Thursday, April 24, 2008
Lewis: We will get better
Eddie Lewis took a break from Derby's relegation battle to score for the United States in last month's 3-0 victory in Poland. ESPNsoccernet caught up with the 33-year-old left back or left winger a couple of days later to talk about the USA team, his future and life with the Derby Rams.
Eddie Lewis, right, and Derby have struggled in the Premiership. (AFP/GettyImages)
ESPNsoccernet: Congratulations on the win in Poland.
EL: "It's a big game for us every time when play in Europe. It is a good test and we've worked hard to improve our record in Europe, so beating a team who have qualified so comfortably for Euro 2008 is a good result."
ESPNsoccernet: Are the World Cup qualifiers the next aim for the USA team?
EL: "Because the USA doesn't have a European championships or the like, qualifying for the World Cup is a big challenge. It's what we're building up to in June and hopefully we will progress."
ESPNsoccernet: Do you think you could still be around to play in the finals in South Africa in 2010?
EL: "For me, my targets are short term, year to year. I've had some good conversations with [coach] Bob Bradley and expressed that if I could be of help, I'd love to be. So I've been in a situation where as long as I could continue to offer something, I'd keep on getting called up."
ESPNsoccernet: How does Bob Bradley differ as a coach [compared] to Bruce Arena?
EL: "He offers a slightly different mentality as a coach, and his choice of players is slightly different. But they are very similar in that they want to progress the nation from only having seven or eight good players to a squad of 20 or 25."
ESPNsoccernet: He seems to value your experience.
EL: "It is important. Bob recognizes that in building a team with the younger talents who continue to get better and better -- and they are better than the generation before -- but you need to have a blend of youth and experience."
ESPNsoccernet: Does it feel odd for a Californian that you have traveled thousands of miles to play professional soccer, and now the world is interested in the L.A. Galaxy because of Beckham?
EL: "I suppose it is a little bit strange, but for an American soccer player, England is the place to be. It is a fantastic league, but also the culture surrounding the game makes it a special place to play."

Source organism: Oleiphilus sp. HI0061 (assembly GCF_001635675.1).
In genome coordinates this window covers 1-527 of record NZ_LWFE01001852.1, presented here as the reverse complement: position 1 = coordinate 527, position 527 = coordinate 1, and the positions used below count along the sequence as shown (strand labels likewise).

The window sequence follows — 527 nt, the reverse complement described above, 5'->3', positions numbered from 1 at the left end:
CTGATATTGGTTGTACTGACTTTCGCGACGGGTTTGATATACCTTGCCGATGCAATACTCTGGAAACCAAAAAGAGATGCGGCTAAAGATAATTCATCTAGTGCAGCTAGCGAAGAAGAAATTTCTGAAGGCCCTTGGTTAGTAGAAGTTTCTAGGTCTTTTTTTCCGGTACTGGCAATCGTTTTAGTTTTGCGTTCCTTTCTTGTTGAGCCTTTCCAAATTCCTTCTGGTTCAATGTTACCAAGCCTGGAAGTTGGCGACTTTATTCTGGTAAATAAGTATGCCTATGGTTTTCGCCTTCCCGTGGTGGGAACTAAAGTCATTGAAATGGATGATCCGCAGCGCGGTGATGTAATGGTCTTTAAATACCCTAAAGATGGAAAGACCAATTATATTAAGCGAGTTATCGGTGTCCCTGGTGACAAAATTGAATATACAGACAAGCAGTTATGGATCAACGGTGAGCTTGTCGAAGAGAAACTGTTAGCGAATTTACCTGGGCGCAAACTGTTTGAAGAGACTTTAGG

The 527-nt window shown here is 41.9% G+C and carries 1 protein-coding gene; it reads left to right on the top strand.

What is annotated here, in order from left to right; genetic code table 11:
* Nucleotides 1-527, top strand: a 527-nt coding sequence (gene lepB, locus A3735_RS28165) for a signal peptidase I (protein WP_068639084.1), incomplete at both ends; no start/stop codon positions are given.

ESPNsoccernet: So you would recommend a move across the Atlantic to any young American player?
EL: "Absolutely. The one thing about Europe is that regardless of which country you play in, or what club you're at, the sky is the limit. If you're playing well week in, week out in Europe, you will get to higher and higher levels. That is sometimes true in America, but it is different in Europe in terms of the visibility. There is certainly a limit in what you can achieve in America. It is a wonderful opportunity for American players to come to Europe, and it is now getting to a point where we have more and more."
ESPNsoccernet: It's really noticeable how the number of Americans in the English Premier League has increased in the [past] couple of years. That must bode well.
EL: "When it is a relatively young game for us, we will improve exponentially, generation by generation for the next four, five or six generations. We are at such an elementary level in our development, and as that continues to improve, we will get better."
ESPNsoccernet: How do you see your future? Do you think you could play in MLS?
EL: "I have another year on my contract at Derby, and we will see how things go after that. I certainly want to play at the highest level for as long as possible. At some point, to go back and play in Los Angeles might be right for me. There are two soccer teams in L.A. I'm focused on a year at a time at the moment, though."
ESPNsoccernet: So you see yourself going back to Los Angeles when you retire?
EL: "I think so. Both my wife and I are from L.A., so it is a natural home for us, but it is hard to say. While I don't have a firm idea of where I see myself, it would be silly to rule out being involved in the game."
ESPNsoccernet: How did your move to Derby come about?
EL: "Once Leeds went down, I knew that I would be changing clubs at some point in the summer. Leeds were close to doing a deal with two or three championship clubs, so I knew my days there were numbered."
ESPNsoccernet: Results haven't exactly been great. How would you assess the season?
EL: "I think 'difficult' and 'challenging' are the words. It was obvious even when I joined three or four games into the season that it would be difficult because the club had come up prematurely and without too much spending. We had to be realistic about the situation. We hoped to be more competitive, but we had a good idea we would be relegated. Now the big challenge is to get reorganized."
ESPNsoccernet: And to avoid breaking Sunderland's Premier League record low of 15 points?
EL: "Everyone has become aware of that, and from a psychological point of view we want to avoid it, finish well and take some positive sentiment into the offseason."
ESPNsoccernet: [Former Derby coach] Billy Davies signed you, but then Derby changed [coaches]. How has that worked out for you?
EL: "Certainly there have been some challenges, and when Paul Jewell came in, he assessed everyone to figure out who and what he needed, and over time I've proved my case." Richard jolly writes for ESPNsoccernet and covers the English Premiership and UEFA Champions League. He can be reached on firstname.lastname@example.org.